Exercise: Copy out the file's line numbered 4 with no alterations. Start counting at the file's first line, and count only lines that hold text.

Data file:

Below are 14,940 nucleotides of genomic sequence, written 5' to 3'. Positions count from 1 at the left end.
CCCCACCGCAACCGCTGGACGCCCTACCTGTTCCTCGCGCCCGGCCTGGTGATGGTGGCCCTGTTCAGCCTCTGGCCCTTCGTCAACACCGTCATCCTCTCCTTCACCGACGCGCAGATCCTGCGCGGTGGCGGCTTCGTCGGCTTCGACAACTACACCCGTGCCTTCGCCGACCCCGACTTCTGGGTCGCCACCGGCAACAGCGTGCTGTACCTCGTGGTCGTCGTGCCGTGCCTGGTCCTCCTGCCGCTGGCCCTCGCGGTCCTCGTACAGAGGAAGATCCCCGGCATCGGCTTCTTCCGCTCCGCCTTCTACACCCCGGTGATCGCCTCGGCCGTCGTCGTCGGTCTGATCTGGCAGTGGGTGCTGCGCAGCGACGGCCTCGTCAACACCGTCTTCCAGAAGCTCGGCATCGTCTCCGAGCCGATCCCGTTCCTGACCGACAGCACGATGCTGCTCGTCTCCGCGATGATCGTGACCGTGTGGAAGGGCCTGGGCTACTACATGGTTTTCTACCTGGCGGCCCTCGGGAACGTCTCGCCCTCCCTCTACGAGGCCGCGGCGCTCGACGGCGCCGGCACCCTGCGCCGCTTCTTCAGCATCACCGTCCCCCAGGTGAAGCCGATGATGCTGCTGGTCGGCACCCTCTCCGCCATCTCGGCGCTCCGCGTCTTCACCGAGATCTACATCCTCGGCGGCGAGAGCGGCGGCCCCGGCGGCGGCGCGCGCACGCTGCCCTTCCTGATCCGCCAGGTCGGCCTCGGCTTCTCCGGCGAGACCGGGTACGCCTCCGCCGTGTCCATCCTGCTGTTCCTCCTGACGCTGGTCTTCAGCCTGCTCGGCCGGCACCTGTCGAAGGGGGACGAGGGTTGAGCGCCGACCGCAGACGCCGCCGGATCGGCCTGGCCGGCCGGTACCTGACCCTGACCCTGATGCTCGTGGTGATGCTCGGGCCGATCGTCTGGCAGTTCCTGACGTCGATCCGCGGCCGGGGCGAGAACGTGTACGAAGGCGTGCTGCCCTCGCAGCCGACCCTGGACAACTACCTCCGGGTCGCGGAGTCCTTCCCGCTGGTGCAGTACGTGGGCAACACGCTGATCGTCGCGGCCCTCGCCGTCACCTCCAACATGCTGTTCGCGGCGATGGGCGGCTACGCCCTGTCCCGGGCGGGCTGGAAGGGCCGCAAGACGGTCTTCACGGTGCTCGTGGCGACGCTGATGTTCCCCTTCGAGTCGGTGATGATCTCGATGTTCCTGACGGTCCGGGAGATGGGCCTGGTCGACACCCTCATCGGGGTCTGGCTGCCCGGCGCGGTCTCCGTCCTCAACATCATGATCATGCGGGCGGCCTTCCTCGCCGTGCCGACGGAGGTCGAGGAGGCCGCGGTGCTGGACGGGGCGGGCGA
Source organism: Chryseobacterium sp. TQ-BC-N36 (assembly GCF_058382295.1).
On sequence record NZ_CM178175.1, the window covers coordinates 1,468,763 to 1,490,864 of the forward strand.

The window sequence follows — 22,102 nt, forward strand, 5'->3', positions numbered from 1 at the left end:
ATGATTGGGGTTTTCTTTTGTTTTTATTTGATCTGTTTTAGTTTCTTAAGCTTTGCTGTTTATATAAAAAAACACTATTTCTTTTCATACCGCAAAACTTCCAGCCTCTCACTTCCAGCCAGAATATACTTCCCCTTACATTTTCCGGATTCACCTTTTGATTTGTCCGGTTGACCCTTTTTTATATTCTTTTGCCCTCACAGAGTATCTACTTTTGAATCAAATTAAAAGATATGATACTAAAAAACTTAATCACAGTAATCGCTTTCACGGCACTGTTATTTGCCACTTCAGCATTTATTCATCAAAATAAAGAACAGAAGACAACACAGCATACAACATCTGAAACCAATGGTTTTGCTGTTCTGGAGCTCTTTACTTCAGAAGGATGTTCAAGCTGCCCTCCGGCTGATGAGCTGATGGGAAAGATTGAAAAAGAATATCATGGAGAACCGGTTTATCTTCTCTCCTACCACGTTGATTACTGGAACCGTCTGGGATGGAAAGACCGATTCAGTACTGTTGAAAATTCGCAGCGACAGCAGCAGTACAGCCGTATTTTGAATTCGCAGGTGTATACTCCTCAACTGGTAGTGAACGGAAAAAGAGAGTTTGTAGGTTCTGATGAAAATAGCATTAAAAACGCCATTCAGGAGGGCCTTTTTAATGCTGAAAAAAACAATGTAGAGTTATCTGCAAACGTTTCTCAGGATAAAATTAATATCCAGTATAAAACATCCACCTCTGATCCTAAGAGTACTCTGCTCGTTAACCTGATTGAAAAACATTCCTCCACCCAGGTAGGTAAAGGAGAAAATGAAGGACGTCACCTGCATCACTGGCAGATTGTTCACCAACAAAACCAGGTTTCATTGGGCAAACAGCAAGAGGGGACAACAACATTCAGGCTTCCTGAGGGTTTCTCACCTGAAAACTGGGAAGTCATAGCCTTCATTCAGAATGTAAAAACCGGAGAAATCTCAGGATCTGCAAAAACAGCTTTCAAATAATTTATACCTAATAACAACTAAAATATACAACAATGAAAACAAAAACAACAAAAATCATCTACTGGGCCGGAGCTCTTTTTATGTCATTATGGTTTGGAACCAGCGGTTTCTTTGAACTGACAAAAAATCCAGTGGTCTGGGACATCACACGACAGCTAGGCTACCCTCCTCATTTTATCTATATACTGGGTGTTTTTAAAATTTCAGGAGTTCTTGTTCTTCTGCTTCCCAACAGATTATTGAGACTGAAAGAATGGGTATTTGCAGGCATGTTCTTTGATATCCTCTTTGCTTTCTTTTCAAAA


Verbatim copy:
On sequence record NZ_CM178175.1, the window covers coordinates 1,468,763 to 1,490,864 of the forward strand.